14. Dragon Age: Origins is massively, crazily undertuned.

    This runs up against the poor balance and the game’s failure to teach itself. You get a very wide delta in party performance, but given a reasonably informed build it becomes very, very easy indeed.

    Making a legitimately challenging encounter in the DA:O engine can be rough. I’ve often had experiences where a fight which I’ve nerfed to a point I feel very uncomfortable with is still too tough for some players. DPS checks in particular are risky because they’re entirely absent in the base game and thus some players have no conception of how to build a party for damage.

    DA2 is a significant improvement here (for a start the difficulty levels matter – Easy to Nightmare is not a big distinction in DA:O), but no toolset for it yet :<

    • The poor balance means that it can be either undertuned or overtuned.

      I found it too hard to be fun for me with my dwarf rogue on my first playthrough so I put it onto easy mode and had more fun. And I know a lot of reviewers commented on the difficulty in normal mode, so I don’t think it was just me.

      Now I’m not sure if I should feel that I was playing it wrong though. I’m taking this as an indication of issues with difficulty and storytelling/ roleplaying games.

      • It is a particularly complicated problem in an rpg – tabletop or computer – because many players will (rightly) make character build decisions for fictional reasons. Their character concept demands their Solar is a generalist rather than a specialist, a DA:O mage loves Wynne and Morrigan so much that they always take them both etc.

        That makes balance incredibly important, and in DA:O’s case it’s much more important than tuning. I believe very strongly that if you balanced DA:O the degree to which it is undertuned would become obvious, but that doesn’t really matter because the balance issues make any individual’s experience of the tuning essentially random.

        There’s little doubt that you and many others (including me for much of my first game) were playing DA:O “wrong”, but it wasn’t your fault. The “right” behaviours are far more likely to be discovered in a forum than in-game.

        Anyway, I think I’m agreeing with you in essence! I just have a very particular view on DA:O tuning after all the modding :)

  15. OK, let me chime in on my personal opinions what was undertuned and overtuned.

    Personally, I view Cataclysm raids as slightly overtuned. I’m in a guild that has a fair chance to possibly clear all heroic content before the next real content patch (4.2). On the other hand, even if so, we’ll probably not have a lot of time left afterwards for relaxed 1-2 night/week farming “farm” content. That may be a good or a bad thing. (Less gear, but some people tend to get bored if you just farm for too long).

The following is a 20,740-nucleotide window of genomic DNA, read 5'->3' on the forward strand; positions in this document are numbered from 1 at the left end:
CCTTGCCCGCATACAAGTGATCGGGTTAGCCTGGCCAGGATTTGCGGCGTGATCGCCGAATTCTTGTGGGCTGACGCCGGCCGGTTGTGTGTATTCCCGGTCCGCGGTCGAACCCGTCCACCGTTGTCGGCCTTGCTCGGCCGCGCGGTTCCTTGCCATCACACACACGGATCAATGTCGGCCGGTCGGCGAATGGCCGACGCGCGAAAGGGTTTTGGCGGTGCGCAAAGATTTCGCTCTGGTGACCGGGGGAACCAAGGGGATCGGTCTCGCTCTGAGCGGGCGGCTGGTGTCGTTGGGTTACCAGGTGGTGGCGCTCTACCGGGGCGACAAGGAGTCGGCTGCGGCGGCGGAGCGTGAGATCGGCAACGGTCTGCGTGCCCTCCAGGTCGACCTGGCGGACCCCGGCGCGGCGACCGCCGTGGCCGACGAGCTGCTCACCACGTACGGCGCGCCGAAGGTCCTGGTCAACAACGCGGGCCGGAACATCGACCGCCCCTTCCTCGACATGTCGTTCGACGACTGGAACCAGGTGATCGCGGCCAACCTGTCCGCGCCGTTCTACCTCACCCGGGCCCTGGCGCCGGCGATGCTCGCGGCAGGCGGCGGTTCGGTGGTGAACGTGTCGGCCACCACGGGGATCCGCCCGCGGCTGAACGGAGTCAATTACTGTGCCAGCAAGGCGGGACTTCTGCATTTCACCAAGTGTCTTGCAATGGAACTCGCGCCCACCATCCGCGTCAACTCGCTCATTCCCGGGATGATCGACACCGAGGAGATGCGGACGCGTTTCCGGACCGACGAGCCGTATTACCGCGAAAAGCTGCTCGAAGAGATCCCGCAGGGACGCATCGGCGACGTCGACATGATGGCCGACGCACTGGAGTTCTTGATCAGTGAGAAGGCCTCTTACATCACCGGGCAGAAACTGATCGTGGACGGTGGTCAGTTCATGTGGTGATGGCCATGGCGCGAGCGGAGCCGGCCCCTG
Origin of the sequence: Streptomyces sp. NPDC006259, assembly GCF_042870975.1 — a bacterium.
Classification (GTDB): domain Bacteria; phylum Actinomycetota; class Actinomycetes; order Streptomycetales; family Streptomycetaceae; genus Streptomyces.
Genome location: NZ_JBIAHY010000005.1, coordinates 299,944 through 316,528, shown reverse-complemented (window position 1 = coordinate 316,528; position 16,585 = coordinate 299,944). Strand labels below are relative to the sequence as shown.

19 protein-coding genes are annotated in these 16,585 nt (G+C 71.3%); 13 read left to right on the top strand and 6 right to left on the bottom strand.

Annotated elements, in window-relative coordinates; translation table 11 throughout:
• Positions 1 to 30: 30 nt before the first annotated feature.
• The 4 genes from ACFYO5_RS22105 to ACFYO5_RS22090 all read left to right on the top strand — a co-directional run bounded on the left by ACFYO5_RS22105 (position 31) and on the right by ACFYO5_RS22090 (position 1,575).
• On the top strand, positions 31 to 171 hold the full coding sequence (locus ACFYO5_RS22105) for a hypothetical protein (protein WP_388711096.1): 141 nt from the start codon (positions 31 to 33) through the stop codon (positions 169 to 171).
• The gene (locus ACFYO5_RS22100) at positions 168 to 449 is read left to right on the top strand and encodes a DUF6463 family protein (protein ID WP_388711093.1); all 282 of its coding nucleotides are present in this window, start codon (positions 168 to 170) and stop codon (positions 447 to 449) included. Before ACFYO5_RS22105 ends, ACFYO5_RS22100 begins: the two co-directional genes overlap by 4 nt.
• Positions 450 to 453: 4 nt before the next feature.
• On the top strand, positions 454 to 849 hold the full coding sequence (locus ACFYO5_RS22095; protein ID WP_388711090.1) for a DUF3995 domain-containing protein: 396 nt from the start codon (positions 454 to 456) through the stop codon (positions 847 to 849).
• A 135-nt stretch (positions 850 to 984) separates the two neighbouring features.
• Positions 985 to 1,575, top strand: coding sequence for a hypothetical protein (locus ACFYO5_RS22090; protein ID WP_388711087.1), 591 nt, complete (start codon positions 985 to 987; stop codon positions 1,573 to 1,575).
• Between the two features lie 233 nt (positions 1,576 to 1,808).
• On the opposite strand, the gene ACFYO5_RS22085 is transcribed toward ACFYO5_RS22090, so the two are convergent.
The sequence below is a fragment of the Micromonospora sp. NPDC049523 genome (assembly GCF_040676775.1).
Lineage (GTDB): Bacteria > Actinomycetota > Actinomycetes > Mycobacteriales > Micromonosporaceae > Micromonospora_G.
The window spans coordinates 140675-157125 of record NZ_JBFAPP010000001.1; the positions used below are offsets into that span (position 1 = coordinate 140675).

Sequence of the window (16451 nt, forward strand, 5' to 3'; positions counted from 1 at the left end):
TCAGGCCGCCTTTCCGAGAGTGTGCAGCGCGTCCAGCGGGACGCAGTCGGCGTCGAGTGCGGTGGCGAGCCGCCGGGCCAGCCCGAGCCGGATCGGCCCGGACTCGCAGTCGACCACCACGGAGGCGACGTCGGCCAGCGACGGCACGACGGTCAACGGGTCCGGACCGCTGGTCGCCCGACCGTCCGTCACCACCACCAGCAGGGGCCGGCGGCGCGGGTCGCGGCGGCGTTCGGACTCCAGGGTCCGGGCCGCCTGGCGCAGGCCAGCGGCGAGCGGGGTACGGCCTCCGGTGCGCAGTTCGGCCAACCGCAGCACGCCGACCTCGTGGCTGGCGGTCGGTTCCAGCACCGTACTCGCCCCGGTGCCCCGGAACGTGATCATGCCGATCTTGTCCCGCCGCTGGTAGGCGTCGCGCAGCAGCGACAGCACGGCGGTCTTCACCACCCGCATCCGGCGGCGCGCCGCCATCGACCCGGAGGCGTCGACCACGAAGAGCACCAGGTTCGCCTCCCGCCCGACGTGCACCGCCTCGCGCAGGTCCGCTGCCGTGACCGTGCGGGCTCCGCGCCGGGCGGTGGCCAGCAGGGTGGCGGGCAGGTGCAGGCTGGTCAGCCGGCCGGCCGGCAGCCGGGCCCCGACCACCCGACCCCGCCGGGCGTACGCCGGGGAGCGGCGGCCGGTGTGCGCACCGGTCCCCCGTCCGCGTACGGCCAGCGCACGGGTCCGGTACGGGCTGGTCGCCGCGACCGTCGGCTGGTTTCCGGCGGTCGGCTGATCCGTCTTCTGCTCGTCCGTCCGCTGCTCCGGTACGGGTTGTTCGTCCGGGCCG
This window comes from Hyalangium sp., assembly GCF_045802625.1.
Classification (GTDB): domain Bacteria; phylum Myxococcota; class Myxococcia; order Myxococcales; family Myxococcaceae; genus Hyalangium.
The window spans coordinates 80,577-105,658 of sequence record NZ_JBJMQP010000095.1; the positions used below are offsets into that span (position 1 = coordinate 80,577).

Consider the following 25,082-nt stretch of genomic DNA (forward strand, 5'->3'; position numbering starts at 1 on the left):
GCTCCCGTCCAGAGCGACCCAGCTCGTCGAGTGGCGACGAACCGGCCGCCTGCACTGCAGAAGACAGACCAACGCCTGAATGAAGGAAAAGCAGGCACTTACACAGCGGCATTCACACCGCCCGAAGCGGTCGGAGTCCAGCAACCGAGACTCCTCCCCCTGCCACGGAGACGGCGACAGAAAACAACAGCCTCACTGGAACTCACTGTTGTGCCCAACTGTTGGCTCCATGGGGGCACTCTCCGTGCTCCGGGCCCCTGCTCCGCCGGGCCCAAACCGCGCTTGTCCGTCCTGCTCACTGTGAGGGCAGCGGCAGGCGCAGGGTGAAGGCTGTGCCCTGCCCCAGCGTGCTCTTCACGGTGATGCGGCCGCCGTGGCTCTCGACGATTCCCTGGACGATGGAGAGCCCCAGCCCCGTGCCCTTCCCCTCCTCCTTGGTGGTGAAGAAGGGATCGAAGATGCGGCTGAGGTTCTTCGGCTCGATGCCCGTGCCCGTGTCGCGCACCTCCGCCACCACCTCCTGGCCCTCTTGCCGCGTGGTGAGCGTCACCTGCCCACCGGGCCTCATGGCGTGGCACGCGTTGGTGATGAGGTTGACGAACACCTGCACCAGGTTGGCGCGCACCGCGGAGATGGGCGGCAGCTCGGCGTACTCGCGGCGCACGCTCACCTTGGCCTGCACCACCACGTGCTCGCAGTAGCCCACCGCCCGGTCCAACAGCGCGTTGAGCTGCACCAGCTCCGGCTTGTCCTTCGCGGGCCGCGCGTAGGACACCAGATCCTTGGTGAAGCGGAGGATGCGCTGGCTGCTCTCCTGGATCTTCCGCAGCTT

On the other end, if I remember correctly, there’s several bosses that really aren’t that hard. I understand how Omnotron might be difficult with all the special abilities and how they can intertwine, but I don’t see what all the fuss is about with Magmaw. Halfus was relatively simple too, and Valiona & Theralion are basically a “you defeated Halfus and a couple more trash pulls, here’s your additional free loot”. Maybe the difficulty gradient is a bit uneven in Cataclysm, and therefore it’s easier to get stuck. I don’t think that’s been much different in earlier content cycles either, though. You mentioned ICC and Ulduar as examples of instances that started out very easy and got pretty hard towards the end.

    Now, when it comes to undertuned, revamped Naxx was a serious offender. Especially the Four Horsemen stand out for me, if only because I had never seen the fight in vanilla, but worshipped the videos and thought it was such an amazing design at the time. (Not even to mention the fame that comes with the name, as one of the longest-standing roadblock bosses in the game.) In the new version, from almost week 1, you could just zerg through the bosses, mostly ignoring the mechanics. I felt cheated. Yes, I’m still a bit bitter about that, and that’s why I bring it up every time the discussion comes to that point. ;)